BMW's electrically adjustable windshield deals with the problem of visibility. You can lower it in rain to come just below your line of sight. But with their setup you get turbulence in both up and down positions. And actually, if itís not raining or cold you donít usually have much need for a windshield.
A theoretical solution to turbulence is a Ďlaminar flowí setup with air scoops at the bottom of the windshield. The scoops are supposed to help reduce the vacuum behind the windshield which, in turn, will help calm the turbulence. The scoops also send air up the inside of the shield so that the speed differential is not too great at the top edge of the shield. These do not work very well in practice and I think it is because the scoops are all too small. You need to get enough air through the scoop to almost match the speed of the air on the outside of the windshield, and itís hard to make a scoop big enough to do that.
As show in the pictures above, I have adapted a BMW K1100LT electric windshield to meet my needs. I mounted a smaller shield and tilted it back so that it had a very large opening at the bottom. Amazingly enough, the large opening does not reduce the effectiveness of the shield, but it does significantly smooth out the turbulence. The windflow goes up over my head and I can easily see over the top of the shield. There is only a small back draft when this shield is raised, and none at all when itís down.
additional bonus, my modified windshield helps keep me cool in hot
weather. With my windshield raised on the BMW K1100LT, I feel
heat coming off the engine. Then when I
lower it, I get cool air all the way down to my knees.
This was a completely accidental discovery and I still do
how it works. But it is almost as useful
as the protection I get in bad weather. Truly a win-win
The Reactions of Other Motorcyclists
Inventors must have a very frustrating life.
of using a well designed windshield has to be experienced to be
believed. But not one of the three people
who have ridden my BMW
wanted to touch
the windshield button to see the difference it made when up or down. I
puzzled at the reaction of other motorcyclists too.
They will come over to take a closer look at my windshield
and inquire as
to what it does. When I explain,
the reaction is a polite version of ďIt
makes your bike look like crap.Ē Apparently most people prefer
looking good to comfort (not to mention hearing loss).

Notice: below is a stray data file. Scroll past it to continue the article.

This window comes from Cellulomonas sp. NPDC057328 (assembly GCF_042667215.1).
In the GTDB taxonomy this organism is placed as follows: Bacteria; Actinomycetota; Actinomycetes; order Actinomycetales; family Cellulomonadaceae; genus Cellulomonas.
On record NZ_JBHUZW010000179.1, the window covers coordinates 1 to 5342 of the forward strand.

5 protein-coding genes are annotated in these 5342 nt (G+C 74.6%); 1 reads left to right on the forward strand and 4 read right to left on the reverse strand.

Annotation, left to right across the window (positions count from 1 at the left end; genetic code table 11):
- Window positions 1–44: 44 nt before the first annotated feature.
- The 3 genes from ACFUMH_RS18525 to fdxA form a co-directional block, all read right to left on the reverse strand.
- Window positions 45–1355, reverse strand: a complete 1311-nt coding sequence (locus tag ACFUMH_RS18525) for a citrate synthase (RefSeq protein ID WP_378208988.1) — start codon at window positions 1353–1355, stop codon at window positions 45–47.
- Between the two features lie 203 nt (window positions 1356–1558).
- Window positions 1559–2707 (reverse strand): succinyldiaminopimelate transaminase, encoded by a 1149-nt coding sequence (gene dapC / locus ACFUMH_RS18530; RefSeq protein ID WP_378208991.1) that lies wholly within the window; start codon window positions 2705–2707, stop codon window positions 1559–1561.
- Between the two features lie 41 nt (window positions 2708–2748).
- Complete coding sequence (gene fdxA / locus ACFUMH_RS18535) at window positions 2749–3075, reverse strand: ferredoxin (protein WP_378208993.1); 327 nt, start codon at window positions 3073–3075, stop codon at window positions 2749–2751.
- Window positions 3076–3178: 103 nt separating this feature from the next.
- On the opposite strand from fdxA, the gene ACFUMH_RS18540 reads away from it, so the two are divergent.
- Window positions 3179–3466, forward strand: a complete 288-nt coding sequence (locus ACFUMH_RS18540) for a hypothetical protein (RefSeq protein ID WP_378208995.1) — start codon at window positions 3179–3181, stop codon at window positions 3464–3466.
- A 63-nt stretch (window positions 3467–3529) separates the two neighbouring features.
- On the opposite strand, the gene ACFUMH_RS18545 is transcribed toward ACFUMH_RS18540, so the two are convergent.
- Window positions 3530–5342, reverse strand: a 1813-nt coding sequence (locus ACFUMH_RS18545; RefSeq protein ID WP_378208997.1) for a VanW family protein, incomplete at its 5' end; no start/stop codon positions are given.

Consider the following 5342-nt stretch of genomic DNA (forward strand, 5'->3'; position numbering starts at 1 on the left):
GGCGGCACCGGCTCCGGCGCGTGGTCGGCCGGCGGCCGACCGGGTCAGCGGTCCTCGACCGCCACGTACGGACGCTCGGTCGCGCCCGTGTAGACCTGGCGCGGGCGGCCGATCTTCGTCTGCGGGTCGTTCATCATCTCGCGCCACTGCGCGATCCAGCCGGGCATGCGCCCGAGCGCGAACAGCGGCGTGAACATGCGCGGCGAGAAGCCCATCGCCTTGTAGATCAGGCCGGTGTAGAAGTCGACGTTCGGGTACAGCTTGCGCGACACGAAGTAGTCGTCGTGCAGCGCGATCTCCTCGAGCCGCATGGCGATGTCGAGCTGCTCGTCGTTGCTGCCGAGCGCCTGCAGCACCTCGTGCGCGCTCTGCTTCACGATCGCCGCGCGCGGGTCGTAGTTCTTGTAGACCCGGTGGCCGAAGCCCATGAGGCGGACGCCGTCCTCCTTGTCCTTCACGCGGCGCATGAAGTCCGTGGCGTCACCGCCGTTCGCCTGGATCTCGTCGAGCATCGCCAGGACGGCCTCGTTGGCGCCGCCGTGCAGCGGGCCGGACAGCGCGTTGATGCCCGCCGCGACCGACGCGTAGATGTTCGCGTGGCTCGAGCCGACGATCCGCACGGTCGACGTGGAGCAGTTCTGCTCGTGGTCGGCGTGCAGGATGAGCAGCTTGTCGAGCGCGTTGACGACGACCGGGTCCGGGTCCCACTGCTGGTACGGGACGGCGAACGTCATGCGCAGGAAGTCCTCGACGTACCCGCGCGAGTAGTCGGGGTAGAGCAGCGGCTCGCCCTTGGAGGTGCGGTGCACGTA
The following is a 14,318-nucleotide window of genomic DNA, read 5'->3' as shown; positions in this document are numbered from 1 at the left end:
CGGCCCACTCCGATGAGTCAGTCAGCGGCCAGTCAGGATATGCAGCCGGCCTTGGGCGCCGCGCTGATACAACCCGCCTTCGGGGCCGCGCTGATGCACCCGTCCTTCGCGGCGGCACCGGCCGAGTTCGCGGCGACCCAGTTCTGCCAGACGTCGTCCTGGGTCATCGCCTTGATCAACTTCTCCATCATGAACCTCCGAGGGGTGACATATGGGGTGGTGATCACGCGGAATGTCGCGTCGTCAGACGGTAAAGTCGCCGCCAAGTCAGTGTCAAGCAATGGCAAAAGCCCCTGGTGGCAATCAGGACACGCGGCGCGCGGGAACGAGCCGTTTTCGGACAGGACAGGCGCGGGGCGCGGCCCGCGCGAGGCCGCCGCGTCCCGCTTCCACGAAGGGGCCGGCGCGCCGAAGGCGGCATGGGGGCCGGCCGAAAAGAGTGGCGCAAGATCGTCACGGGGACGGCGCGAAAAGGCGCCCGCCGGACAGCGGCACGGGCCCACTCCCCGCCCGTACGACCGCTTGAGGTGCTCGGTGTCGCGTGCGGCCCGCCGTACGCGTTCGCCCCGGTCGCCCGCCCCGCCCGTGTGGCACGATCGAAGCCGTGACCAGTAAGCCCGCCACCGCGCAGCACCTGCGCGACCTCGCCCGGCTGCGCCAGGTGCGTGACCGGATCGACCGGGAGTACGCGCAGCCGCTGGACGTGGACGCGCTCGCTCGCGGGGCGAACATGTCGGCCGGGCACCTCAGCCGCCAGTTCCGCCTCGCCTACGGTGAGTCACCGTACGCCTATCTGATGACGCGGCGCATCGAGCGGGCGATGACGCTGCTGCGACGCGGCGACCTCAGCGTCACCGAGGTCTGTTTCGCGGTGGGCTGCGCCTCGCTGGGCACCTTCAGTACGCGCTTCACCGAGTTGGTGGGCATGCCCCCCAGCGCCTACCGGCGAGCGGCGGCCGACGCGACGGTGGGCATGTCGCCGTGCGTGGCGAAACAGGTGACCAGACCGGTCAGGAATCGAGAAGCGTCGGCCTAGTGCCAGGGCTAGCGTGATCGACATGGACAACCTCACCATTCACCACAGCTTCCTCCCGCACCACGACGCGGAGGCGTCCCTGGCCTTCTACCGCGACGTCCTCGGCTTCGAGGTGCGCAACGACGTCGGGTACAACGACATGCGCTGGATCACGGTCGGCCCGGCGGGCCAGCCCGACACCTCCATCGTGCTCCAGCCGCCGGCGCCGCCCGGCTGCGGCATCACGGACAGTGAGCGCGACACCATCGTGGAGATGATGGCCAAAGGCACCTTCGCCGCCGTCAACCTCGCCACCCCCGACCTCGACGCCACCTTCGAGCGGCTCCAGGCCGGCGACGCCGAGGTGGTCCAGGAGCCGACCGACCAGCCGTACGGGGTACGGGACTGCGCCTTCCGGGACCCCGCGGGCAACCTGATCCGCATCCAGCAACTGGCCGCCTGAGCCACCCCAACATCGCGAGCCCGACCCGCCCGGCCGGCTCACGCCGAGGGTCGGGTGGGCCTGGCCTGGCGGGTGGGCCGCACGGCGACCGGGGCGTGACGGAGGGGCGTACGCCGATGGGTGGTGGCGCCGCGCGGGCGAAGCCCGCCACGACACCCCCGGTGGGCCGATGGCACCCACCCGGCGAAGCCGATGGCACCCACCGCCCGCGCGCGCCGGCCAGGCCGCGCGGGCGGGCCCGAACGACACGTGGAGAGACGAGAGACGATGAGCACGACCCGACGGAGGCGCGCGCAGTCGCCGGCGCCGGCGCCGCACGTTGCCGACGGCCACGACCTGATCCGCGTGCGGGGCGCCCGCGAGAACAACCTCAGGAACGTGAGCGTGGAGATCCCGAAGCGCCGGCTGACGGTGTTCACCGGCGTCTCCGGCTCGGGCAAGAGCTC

To me, what works good usually ends up looking good. If that was not true, we would all be riding bikes covered up to resemble horses.
I originally wanted to make a nice looking bracket made out of machined aluminum billet to mount my windshield. But it proved too difficult for me to make it. Now I think the best way would be to replace the entire BMW bracket with a new machined part. My prototype windshield makes no modification to the bike, and has lasted for many years and has gone though wind gusts that were almost strong enough to lift up the bike. I am reluctant to change it now that it has worked so well for me. Here are some pictures to help explain how I made it. If you can find a way to make it look good, please email me some pictures.
I cut off the top part of an old motorcycle windshield, and it is 45 cm wide by 22 cm high. It is 1/8 " (3.2 mm) thick plastic. 3.2 mm is strong enough to resist flexing on this size windshield, I tried a thinner material and it vibrated alarmingly in the wind. You can see two pieces of reflective tape on the bottom of the windshield. They have no function other than maybe increased visibility at night. You can click on the thumbnails for a close up view.
This is the left top screw. I found two long screws for the top bracket holes, and two short screws for the bottom bracket holes. All four had the correct metric thread to fit the BMW windshield bracket. The long screws in the top went straight in through the windshield, and I used a big rubber grommet underneath the windshield to allow the windshield to pivot. I used a washer on top to protect the windshield.
For the bottom hole, I fabricated a bracket out of steel by bending it. I did not do it scientifically, I just bent it until it was right. One end of the bracket bolts to the BMW bracket with my metric thread screw, the other end to the windshield with any suitable nut and bolt. I use washers and rubber grommets to protect the windshield from cracking.
Bottom view with windshield in lowered position. This bracket has low wind resistance and is very strong. The windshield itself is much lighter than the BMW shield. and I think it has also has lower wind resistance. There is a plastic protector strip along the bottom to conceal the cut I made with a saber saw.